In 2000, AMR purchased TWA for a total of $782 Million using $500 Million in cash to fund the deal. AMR shares were trading at $34 the day the deal was announced. What happened to 90% of the value of AMR?
Under Robert Crandall’s watch, American was an aggressive growth company that ran afoul of the DOT once or twice in order to block competitors from gaining routes. Today under Gerard Arpey, American has walked away from nearly all of its investment in Reno Air, leaving the routes to Southwest Airlines (SWA), and then walked away from Long Beach leaving routes to upstart Jet Blue.
From 1998 to 2003 Don Carty was the CEO of American while the stock slid from a high of about $38 to $11 about the time he was ejected by the board. Clearly the board took the steps they should have. So what is happening now?
Since Sept 11, 2001 Mr. Arpey has used high costs as his excuse for everything. The spirit of competition at American is all but gone and the market knows it. How else could Southwest Airlines be worth $ 7 Billion vs. American’s paltry $1.25B and American did almost exactly double the revenue.
Gerard Arpey has not been the CEO that American needs, he hasn’t had the chain smoking enthusiasm for the Airline business that Robert Crandall brought, or the tattoo yielding LUV that Herb brought to Southwest. In fact instead of being out cheerleading the enthusiasm of the new 400+ aircraft purchase, he has been nearly unseen according to most American employees at the Dallas Hub located just minutes from the headquarters.
Labor isn’t the problem at American Airlines, the leadership is. The longstanding gap between labor and management at American could have been welded shut when Mr. Arpey took over the carrier from Don Carty. Instead labor pay cuts and increasing management bonuses have only deepend and widened the chasm Mr. Arpey must cross to restore the ailing carrier.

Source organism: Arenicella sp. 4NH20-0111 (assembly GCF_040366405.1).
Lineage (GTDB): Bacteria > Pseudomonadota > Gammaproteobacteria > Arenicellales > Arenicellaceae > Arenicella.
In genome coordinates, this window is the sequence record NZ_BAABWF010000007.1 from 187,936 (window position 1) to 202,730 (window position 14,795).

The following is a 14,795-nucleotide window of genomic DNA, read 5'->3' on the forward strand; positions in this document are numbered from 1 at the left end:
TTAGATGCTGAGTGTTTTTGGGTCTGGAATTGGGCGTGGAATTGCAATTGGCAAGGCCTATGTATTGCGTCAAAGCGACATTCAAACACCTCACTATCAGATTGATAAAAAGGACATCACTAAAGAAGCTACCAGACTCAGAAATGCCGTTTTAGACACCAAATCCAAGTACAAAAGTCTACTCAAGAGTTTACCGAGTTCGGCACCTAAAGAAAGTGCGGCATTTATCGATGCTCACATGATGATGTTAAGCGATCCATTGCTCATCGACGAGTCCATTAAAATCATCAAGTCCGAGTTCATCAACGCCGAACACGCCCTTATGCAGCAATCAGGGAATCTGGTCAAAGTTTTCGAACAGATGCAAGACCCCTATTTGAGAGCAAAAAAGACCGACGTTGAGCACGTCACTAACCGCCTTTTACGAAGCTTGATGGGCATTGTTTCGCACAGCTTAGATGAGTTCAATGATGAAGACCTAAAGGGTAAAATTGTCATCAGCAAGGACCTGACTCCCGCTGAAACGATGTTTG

Recently at the opening of Terminal two at San Francisco International Airport, you could see the problem first hand. Richard Branson of Virgin American showed up and brought along his space ship and astronaut Buzz Aldrin to speak about the future. Mr. Arpey sent a 1940’s era DC-3 that left a trail of oil on the gleaming new tarmac and a few retired instructor pilots. Mr. Arpey was nowhere to be found.
The recent good news of American buying 420 new airplanes is slightly reminiscent of the deal that Robert Crandall struck to buy the current MD-80 fleet at a super discount and grow the airline. The difference was he had all the labor deals in his pocket first. According to the press releases recently by the mechanics and flight attendants, Mr. Arpey is nowhere close to having these agreements.
With a looming pilot shortage and pilot pay that is among the lowest in the industry, sources say that American is getting less than 20% of its furloughed pilots returning to work. Where does Mr. Arpey plan to get the 4000 plus new pilots to fly the 420 new airplanes?